Peel and dice one sweet potato per person and boil until cooked through and tender. Drain through a colander and leave so as much of the water as possible can drip through. Sauté ¼ of an onion per person in olive oil or lard – I used chicken fat from a roast the night before, it gives it a nice meaty flavour without making it seem too heavy. Mash the potato and stir the onions through once they are soft and syrupy, along with 2 tablespoons of ground almonds or cashews per person, ½ a teaspoon of cumin, ¼ a teaspoon of nutmeg, a sprinkling of cinnamon and a big grind of salt and pepper. I added a pinch of dried herbs too.


Based on your skill and patience, there are two ways to shape the croquettes – you can either shape them into flat rugby ball shaped spheres with your hands, or into quenelles using two tablespoons. Either way, you’ll get the same result. If you are organised enough, I would recommend doing this much of the process the day before and refrigerating the quenelles so they hold their shape better. If that’s not possible then I guess that’s fine too.


Fry your croquettes in as much oil or melted butter as you want – the more you use, the easier it will be, but as you increase the oil, you increase the un-healthiness – a lose-lose situation. I lightly fried mine on either side before baking them for a further 10 minutes to get an even crisp and to heat them the whole way through.


I served mine with a yogurt and tahini dip and sprinkled over some more herbs, salt and pepper, just in time for my brother to tell me he couldn’t make it. More for me I guess!


les différences entre nous

There are many aspects of life that we all take for granted, and I’m not talking about the usual things; having a roof over our heads, running water and food on the table. I’m looking at this from a more day-to-day level, like knowing what shop to go to when you need to buy blu-tac. Moving to a new country, even when you’re not faced with the language barrier (even if there isn’t a direct colloquial understanding – a topic for another post, on another day), you will always find yourself earning for the familiarities of the way things work back home.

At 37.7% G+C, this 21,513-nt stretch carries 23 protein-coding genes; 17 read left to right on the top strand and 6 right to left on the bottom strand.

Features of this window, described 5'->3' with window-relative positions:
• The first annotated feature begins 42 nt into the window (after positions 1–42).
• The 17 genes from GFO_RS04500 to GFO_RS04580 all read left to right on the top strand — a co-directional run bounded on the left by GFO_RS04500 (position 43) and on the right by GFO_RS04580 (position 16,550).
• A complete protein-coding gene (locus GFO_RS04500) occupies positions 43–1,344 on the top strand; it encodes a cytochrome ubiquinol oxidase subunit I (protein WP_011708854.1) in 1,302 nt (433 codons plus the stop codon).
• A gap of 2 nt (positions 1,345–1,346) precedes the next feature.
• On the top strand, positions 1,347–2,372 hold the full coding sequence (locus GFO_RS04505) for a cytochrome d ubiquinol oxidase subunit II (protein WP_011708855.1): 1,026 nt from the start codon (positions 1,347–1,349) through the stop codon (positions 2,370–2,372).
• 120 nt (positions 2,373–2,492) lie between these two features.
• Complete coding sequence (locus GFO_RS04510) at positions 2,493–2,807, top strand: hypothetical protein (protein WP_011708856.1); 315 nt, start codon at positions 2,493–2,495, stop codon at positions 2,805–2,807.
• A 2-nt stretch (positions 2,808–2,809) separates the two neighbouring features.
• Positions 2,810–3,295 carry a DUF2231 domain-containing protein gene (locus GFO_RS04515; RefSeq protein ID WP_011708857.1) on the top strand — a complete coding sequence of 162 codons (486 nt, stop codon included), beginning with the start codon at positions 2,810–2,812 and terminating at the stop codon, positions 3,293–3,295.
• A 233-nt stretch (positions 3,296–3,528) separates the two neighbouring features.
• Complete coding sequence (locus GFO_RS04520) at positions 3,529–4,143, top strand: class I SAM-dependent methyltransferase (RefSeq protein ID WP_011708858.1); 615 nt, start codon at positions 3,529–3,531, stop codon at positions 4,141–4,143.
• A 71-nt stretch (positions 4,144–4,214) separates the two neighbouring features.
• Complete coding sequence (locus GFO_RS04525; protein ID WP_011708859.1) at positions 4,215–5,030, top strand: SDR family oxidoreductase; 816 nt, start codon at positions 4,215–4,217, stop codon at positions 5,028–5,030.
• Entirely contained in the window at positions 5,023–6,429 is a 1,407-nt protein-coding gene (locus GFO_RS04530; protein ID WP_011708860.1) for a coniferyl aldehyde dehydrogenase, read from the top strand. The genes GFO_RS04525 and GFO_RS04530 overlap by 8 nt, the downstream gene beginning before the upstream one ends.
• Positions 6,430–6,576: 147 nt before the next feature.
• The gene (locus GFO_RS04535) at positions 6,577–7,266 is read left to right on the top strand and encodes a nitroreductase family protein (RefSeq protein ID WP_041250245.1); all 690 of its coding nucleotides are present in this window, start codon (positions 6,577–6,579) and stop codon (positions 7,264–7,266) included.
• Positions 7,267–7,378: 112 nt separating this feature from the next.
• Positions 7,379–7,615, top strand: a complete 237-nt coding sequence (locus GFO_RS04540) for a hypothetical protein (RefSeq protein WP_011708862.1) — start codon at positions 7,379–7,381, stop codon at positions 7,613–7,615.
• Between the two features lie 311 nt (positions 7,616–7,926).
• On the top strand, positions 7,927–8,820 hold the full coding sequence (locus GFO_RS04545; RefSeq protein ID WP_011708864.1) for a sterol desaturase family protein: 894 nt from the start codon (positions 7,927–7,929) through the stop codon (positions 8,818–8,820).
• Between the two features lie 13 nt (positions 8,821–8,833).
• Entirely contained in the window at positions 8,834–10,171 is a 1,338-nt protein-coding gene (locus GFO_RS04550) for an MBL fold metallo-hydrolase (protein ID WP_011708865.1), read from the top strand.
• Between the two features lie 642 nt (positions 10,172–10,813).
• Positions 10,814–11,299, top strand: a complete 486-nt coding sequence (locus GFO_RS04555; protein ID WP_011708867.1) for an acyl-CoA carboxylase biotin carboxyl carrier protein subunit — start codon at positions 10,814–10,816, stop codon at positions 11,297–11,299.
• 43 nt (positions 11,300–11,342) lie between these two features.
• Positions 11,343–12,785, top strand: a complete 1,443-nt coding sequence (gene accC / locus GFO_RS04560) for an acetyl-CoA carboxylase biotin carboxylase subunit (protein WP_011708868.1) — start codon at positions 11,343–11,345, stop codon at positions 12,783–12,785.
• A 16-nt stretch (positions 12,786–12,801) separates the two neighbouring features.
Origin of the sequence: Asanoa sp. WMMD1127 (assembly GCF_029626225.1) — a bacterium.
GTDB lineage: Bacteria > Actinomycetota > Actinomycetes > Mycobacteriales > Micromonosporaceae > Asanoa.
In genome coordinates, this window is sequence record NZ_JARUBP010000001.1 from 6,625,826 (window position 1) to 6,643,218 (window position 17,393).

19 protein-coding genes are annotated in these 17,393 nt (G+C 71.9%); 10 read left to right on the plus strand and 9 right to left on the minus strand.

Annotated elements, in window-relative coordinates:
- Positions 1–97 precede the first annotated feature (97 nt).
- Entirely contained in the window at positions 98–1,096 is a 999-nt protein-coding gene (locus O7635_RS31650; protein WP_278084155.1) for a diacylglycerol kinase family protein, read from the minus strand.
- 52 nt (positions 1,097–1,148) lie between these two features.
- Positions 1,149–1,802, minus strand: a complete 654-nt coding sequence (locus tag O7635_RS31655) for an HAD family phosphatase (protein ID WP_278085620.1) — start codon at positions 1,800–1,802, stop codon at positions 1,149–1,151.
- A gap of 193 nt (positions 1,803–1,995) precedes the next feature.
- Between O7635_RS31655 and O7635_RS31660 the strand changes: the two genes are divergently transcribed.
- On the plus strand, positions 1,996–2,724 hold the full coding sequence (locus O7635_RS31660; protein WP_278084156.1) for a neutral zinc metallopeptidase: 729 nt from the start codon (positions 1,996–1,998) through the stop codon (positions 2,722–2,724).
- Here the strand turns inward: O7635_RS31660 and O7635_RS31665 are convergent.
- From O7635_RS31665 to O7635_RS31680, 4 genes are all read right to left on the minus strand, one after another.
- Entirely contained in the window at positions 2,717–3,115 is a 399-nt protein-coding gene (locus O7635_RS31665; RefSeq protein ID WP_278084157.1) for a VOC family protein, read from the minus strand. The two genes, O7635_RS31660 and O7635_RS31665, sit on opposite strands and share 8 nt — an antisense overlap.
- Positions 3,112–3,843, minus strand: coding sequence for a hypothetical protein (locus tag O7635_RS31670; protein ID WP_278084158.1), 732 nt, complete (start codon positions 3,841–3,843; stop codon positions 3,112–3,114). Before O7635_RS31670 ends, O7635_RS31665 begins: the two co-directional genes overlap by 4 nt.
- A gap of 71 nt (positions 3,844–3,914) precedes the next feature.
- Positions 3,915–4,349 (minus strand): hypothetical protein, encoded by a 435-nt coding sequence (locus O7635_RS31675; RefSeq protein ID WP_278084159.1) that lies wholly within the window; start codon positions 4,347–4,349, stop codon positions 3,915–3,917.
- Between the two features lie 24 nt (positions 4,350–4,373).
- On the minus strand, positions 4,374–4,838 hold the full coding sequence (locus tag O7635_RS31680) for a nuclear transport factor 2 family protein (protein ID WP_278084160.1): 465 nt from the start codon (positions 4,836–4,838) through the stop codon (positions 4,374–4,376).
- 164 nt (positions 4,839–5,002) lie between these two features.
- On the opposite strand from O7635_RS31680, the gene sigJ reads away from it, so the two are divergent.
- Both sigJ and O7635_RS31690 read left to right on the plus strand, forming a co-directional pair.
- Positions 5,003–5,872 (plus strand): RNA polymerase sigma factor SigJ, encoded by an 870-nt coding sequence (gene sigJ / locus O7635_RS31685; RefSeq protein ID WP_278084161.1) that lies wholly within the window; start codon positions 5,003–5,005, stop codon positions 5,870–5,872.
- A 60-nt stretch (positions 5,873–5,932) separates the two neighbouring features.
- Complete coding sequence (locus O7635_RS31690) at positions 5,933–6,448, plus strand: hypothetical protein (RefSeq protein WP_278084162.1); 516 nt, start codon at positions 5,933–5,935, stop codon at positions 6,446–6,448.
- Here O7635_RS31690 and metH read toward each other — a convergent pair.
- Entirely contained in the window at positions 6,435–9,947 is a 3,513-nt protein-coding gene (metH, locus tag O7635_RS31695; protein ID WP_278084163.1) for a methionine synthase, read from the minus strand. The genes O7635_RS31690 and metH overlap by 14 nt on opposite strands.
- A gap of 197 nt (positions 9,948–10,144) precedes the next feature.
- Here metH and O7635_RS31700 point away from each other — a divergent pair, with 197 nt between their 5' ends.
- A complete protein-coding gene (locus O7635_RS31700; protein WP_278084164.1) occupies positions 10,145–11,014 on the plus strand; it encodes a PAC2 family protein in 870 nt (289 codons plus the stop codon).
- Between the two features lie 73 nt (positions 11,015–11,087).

France may take the cake when it comes to sweets and pastries, but trying to get your banking done is far from a breeze – no matter how buttery and soft that pain au chocolat is, stepping into a bank branch will have you dreaming of home. Like much of France, from supermarkets to boulangeries, banks are never open on Sundays, and often closed Mondays too, they are usually closed for Saturday afternoons and sometimes even after lunch on Wednesdays. If you do manage to get into the branch while it’s open, you better hope that it’s the branch you’re registered with. With today’s technology, I was used to walking into any branch, anywhere in the country and being able to open a new savings account or set up my internet banking – sadly that’s not the case. Speaking of internet banking, I had to register my phone number, get sent two different codes by post and register my overseas account (also by post) just to transfer anything in or out of the account. Le sigh.

Brigitte Bardot in “Vie privée”
Brigitte Bardot in “Vie privée”

 Once you have found a way of accessing your money, you might want to go and do something fun with it. You may even want to do it with some friends. If you do manage to find someone who can leap over the language barrier, you may still find yourself sitting alone at the bar. Don’t worry, it’s not that you’re boring, its jus that everyone is outside taking a cigarette break. New Zealand isn’t a nation teeming with smokers, quite the opposite in that many smokers find themselves looking through the window of the bar, stamping their feet to ward off the cold as their friends all sit inside having fun and enjoying the warmth. France is the opposite; there have been many a time that I have found myself alone at a table of six, or even lounging over four barstools as all of my friends stand in the cold, smoking and enjoying each other’s company.

The differences are not all bad, European bars and restaurants always seem to have somewhere to hang your coat. I have often found in New Zealand, much to my infuriation, that the only place to leave your coat is hanging off the back of your chair, or in a crumpled mess next to the dance floor. In Europe, it’s different. Bars, restaurants and nightclubs all have hooks under bar benches and free coat checks at the door. It’s the ideal student job – working as a vestiare at a nightclub; all of the hustle and bustle of a bartender without ever spilling beer all over your feet.

You win some you lose some, the grass is always greener somewhere else and all the rest of those sayings. No one said it was easy; settling into a new way of life always takes time but it always works out in the end.

how to not get mugged

They say that it happens to every traveller at least once as they meander across Europe; getting mugged is almost seen as a rite of passage, an event that upon surviving means that you have transcended the threshold of tourist and become something bigger.

Garnering some real travel nouse may seem great, but getting mugged isn’t too fun. While I managed to make it in and around the continent without getting swindled of anything valuable, I did witness one or two criminal encounters along the way and have come up with a couple of pointers to avoid any unwarranted visits to the police station.